3 While the questions posed at the beginning of the seminar were not fully answered by the end of the one and one-half days of the meeting, the members of the seminar reached some conclusionsthat we felt would be useful. First, our discussions defined and clarified the dimensions ordomains of the problems. Second, as we considered the evolution of the elearning industry, wecame to understand that its development was rather lop-sided in favor of the “supply side” andthat many of its problems stemmed from a failure to understand the “demand side.” The industryconcentrated its early efforts on the development of its products and delivery systems withoutunderstanding the market or the real needs and perceptions of its intended audiences. Third, thisled us to the conclusion that the increased use of elearning content would depend significantly onthe development of communities of users, that offering the content even under the best of circumstances would not be sufficient to drive greater usage without, at the same time, creatingcommunities of users which would in some sense “own” the content. Finally we felt that animportant element or criteria to be used in deciding on future investments in elearning should bethe degree to which such investment promoted convergence in the elearning industry. That is,future investments should be made with the knowledge of other investments, past and present, inan attempt to build on that experience and bring the many different but interdependent elementsof the industry together. While there is still much room for experimentation, duplication iscostly, both in terms of the dollars spent and also in the foregone opportunities for fasteradvancement.In reaching these conclusions we described some important aspects of the elearning landscapeand developed some useful typologies. I will describe these under some general headings.
Defining the Problem
While the members of the seminar came to it with the idea of addressing problems and issuesrelated to the sharing and reuse of learning objects, we spent some time defining the problem anddiscussing the concept of a learning object. Until now, I have not used the term “learningobject” except in the title of this paper, because its definition is so fundamental to the logic of thediscussion. There are arguments, some of which were referenced by participants of the seminar,that claim that learning is so contextually based that the breaking up of the learning experienceinto defined elements (objects), particularly in ways that are required by database technology,creates or promotes a destructive “autism.”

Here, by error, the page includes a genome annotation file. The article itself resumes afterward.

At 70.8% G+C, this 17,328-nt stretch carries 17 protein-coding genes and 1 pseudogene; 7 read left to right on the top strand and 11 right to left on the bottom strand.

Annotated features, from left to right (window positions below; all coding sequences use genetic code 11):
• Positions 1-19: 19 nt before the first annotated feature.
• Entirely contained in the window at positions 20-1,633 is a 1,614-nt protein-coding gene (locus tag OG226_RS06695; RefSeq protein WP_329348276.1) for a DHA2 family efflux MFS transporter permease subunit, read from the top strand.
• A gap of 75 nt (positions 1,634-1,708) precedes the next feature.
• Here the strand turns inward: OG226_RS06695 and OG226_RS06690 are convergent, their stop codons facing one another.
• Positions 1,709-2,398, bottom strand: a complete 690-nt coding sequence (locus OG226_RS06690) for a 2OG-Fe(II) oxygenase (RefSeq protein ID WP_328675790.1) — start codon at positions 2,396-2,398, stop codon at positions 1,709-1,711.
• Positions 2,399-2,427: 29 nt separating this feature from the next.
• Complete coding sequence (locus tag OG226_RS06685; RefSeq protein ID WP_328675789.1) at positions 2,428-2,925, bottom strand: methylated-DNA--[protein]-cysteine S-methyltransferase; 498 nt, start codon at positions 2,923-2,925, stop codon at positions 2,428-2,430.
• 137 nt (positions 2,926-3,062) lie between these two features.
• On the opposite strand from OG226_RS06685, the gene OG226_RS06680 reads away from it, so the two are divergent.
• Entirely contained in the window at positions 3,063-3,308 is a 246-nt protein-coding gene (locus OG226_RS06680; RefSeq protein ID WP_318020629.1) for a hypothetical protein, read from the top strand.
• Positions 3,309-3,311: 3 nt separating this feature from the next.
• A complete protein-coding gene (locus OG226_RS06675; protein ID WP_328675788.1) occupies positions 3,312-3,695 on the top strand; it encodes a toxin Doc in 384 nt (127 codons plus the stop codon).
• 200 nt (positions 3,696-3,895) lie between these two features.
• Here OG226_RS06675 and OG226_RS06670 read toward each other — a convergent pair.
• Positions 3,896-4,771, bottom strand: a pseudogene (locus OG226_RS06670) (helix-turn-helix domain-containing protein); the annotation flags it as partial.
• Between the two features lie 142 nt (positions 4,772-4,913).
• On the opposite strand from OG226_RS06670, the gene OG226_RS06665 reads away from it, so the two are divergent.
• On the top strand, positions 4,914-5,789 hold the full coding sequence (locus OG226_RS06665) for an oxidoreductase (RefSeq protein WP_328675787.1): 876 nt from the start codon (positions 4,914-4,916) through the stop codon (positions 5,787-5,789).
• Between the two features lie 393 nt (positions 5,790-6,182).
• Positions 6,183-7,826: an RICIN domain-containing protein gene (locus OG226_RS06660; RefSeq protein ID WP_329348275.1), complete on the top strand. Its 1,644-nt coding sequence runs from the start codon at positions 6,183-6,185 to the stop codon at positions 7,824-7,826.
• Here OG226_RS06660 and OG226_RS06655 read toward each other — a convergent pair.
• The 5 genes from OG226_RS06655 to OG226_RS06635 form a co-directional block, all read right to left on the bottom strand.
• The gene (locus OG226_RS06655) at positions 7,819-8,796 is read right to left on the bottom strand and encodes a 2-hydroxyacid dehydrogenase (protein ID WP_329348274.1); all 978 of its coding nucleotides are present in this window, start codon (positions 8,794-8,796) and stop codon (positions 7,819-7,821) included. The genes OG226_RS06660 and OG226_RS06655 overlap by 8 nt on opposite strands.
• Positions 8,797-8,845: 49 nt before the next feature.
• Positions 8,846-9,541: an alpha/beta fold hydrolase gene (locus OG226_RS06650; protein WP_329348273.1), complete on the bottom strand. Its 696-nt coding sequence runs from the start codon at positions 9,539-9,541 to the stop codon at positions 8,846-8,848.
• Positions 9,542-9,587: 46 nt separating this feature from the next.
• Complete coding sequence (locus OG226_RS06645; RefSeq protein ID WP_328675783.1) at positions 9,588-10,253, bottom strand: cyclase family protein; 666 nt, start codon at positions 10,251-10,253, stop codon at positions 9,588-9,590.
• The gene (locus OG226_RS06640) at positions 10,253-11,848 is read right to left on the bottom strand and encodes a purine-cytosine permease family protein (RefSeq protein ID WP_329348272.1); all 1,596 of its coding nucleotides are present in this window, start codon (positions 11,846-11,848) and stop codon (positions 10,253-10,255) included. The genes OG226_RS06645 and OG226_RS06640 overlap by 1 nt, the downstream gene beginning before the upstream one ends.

This philosophical problem has some practicalsymptoms. As one tries to define an element of the learning process, whether one calls itlearning content or a learning object, the smaller it becomes (say a portion of text in a topic of alesson of a course), or, in the words of the trade, the greater the granularity, the lesscontextualized it becomes, the more dependent it becomes on the creation of a context. In asense, the more useful it becomes, as defined by the possibility of its use in many differentcontexts, the less interesting it is for any specific use. This dynamic has prompted discussionsabout whether there is or should be an agreed upon definition of a learning object as opposed tosimply learning content. If learning objects are defined, for instance, as having greatergranularity than learning content, say, possessed of some coherent combination of exposition,required action by the learner, and assessment, then any element of the object (a test, forinstance) would not be separately assessable. On the other hand, if any element of learningcontent is defined as a learning object, say, a chapter in a textbook, then the problem addressedby the members of the seminar are no different than those facing librarians. One way around this